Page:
Progressive Conservative leader Jamie Baillie is questioning why the McNeil government is delaying the law to protect Nova Scotians from cyberbullying.
“The McNeil government has had almost two years for consultation and comments, it is time for the government to act,” says Baillie.
Nova Scotians have been without a law on the books to protect children from cyberbullying since the previous law was struck down by the Nova Scotia Supreme Court in December 2015. In the Spring of 2016, the Liberal government put out a press release saying it was drafting new cyber-safety legislation.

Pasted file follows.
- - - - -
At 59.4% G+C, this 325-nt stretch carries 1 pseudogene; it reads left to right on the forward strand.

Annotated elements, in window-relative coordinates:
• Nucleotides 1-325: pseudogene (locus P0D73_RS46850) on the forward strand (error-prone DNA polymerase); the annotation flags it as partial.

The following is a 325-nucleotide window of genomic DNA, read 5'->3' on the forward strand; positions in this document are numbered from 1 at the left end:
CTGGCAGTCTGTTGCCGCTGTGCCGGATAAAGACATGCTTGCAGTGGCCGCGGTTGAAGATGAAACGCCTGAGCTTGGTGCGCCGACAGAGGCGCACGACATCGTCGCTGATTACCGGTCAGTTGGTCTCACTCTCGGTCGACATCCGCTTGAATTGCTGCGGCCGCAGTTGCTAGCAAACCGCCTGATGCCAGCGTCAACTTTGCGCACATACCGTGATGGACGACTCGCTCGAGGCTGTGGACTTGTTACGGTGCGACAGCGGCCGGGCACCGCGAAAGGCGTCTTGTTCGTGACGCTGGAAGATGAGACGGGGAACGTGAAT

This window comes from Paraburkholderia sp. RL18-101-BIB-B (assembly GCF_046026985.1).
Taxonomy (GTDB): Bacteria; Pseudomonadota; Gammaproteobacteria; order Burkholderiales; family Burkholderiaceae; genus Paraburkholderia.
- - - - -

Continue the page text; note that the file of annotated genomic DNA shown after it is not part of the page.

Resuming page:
Baillie says the McNeil government is stalling but there is still plenty of time this fall to get this Intimate Images and Cyber-protection Act right and pass these important protections. He’s aware of some concerns raised about the Cyberscan’s new mandate but thinks those concerns could be resolved this fall.
“We believe protecting people against cyberbullying should be a greater priority for the McNeil government,” says Baillie. “There were some concerns raised with the current bill, but they can be fixed. There is still plenty of time this fall to conclude the Law Amendments Committee process, hear from the public, and get a reasonable and constitutional bill passed.”